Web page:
Multiple government organizations recently completed an extensive pre-publication review of my résumé and the length and process of the review of this simple document shows how serious of an offense it is when Edward Snowden and others disclose classified information without authorization.
I worked for, in support of, or at multiple government organizations throughout my Army and civilian contracting career. I contacted six of these organizations to see if they needed to conduct a pre-publication review of my résumé before I publicly used it. Three of them ended up doing so.
Before I explain what I had to do, I want to note a recent story in the Washington Post that talks about former CIA Director and Secretary of Defense Leon Panetta. It alleges that he may have violated pre-publication review procedures that bind everyone who has ever had a security clearance or access to controlled information.
The account the Washington Post provides doesn’t say Panetta improperly revealed classified or controlled information. However, it does say he would have done so had not the CIA and DOD approved his book (Worthy Fights) since he submitted it to his editor prior to receiving their approval. In other words, the Post alleges he did not wait for the CIA and/or DOD to give him the okay before he shared his writings with others.
I don’t know if the Post story is accurate. But if it is, Panetta has no excuses. This isn’t to say he’s like Edward Snowden. Snowden is a traitor who caused exceptionally grave damage to the national security of the United States by revealing classified information to enemies. Nevertheless, Panetta should have known he needed to get the pre-publication security reviews completed before he shared his book with anyone. The DOD regularly advises its employees of this through documents such as, “Frequently Asked Questions for Department of Defense Security and Policy Reviews”:
Reminder: Pre-publication reviews and protection of classified information are a lifetime responsibility. Your responsibility does not end when you end your association with the Department of Defense. Unauthorized disclosure of classified information (whether in a printed article, manuscript or book, on a blog, on a public website or provided to the media), even when it appears in the public domain, does not automatically result in declassification of the information. The information remains classiﬁed and must be protected until the US government official with original classification authority (OCA) declassiﬁes the information.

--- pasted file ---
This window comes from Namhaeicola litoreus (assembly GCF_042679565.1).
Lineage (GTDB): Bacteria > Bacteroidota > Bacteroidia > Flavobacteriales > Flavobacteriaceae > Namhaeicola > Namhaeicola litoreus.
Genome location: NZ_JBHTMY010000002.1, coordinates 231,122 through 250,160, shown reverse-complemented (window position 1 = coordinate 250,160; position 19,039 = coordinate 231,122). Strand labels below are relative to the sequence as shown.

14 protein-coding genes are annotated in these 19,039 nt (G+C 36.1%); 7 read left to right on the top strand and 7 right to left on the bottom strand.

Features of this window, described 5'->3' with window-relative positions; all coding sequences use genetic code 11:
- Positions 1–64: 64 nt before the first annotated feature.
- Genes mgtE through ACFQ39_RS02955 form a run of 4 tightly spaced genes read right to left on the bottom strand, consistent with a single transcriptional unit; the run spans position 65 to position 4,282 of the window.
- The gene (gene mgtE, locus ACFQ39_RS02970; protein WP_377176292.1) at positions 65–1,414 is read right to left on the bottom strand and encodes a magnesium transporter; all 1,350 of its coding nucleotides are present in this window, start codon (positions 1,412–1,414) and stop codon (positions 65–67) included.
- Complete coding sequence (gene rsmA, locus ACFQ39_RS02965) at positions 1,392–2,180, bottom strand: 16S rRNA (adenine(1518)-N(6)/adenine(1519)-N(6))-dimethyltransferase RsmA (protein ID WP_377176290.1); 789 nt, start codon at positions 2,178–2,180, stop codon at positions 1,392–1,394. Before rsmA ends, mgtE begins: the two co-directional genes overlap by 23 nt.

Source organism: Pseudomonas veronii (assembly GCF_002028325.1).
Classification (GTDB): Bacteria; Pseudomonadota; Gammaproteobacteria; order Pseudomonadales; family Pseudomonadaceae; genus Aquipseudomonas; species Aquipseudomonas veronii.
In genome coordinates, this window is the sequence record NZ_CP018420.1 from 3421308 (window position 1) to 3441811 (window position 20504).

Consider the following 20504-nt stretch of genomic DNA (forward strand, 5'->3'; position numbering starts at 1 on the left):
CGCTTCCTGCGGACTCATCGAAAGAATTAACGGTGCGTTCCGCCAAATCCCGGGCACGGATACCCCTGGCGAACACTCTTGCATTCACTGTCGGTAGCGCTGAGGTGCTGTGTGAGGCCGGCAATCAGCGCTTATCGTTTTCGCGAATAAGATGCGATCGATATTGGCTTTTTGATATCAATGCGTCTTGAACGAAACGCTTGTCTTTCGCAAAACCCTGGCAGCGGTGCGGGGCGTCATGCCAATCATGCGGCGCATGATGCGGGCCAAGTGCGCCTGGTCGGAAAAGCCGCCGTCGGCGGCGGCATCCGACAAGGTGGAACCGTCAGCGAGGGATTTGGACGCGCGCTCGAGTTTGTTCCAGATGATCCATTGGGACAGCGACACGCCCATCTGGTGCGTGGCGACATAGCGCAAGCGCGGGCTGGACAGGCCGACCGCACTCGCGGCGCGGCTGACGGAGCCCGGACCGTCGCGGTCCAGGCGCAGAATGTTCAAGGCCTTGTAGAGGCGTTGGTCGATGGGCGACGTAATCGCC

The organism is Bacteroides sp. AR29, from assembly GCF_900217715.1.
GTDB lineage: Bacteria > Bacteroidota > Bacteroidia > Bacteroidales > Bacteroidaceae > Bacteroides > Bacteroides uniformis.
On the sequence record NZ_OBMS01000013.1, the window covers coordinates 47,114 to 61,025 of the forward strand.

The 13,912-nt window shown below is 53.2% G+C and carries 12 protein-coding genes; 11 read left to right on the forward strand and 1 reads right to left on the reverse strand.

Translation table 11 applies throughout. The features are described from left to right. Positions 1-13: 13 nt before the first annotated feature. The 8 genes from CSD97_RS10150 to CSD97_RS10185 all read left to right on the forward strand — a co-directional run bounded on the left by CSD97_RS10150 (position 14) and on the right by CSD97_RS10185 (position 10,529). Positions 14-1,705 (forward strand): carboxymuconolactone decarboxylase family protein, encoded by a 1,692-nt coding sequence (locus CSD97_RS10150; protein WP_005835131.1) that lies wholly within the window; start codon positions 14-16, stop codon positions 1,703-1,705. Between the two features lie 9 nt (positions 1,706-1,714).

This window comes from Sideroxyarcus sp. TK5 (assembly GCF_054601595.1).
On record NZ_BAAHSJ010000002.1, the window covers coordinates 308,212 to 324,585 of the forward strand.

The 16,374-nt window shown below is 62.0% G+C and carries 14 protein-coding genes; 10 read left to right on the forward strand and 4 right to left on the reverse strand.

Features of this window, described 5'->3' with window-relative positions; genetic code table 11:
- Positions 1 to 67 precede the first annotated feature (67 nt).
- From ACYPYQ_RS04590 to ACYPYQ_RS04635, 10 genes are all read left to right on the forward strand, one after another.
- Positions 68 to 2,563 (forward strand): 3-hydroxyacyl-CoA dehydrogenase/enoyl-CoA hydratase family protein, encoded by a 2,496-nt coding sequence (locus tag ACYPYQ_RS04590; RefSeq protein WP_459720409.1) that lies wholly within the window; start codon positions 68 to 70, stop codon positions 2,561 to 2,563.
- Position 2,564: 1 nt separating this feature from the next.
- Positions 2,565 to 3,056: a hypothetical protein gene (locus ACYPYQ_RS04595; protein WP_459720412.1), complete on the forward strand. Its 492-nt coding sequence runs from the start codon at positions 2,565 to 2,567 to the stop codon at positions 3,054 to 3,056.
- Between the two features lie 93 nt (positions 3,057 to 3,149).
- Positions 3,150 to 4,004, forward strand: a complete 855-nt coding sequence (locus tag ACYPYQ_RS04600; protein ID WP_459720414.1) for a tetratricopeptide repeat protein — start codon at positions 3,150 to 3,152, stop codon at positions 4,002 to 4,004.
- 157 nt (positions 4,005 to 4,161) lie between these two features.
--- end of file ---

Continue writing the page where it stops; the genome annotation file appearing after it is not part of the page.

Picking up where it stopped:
This is why I checked with multiple organizations about doing a pre-publication review of my résumé.
I started by handwriting it and sending it to the NSA. Why did I hand write it? Because of NSA requirements. Here is a “Résumé Do’s and Don’ts” from the NSA website. Notice what it says on the last page in the last paragraph:
“Inclusion of classified information, inadvertent or not, may result in the forfeiture of equipment if used in the preparation of the resume.”
Essentially that means if I would have typed my résumé on my personal computer and the NSA found something it didn’t like it could have wiped my hard drive. It’s doubtful that would’ve happened but I didn’t want to take any chances. Hence I handwrote it.
While I waited for the NSA to complete its review (which ultimately took about two months from the time I sent it in the mail until I received an approval letter in the mail) I contacted four other organizations. I also contacted the Department of Defense Office of Security Review. The DOD and one other organization advised me they wanted to conduct a pre-publication review of my résumé; the others did not.
In the end, the total amount of time it took for me to get my résumé reviewed and approved by all three organizations was between three and four months . . . even as my résumé is only two pages.
This lengthy and involved process shows how seriously the government takes (selected) unauthorized disclosures of controlled and classified information. It’s a big deal when people like Edward Snowden commit treason. And it’s a big deal when current or former government personnel disclose controlled or classified information without proper authorization.
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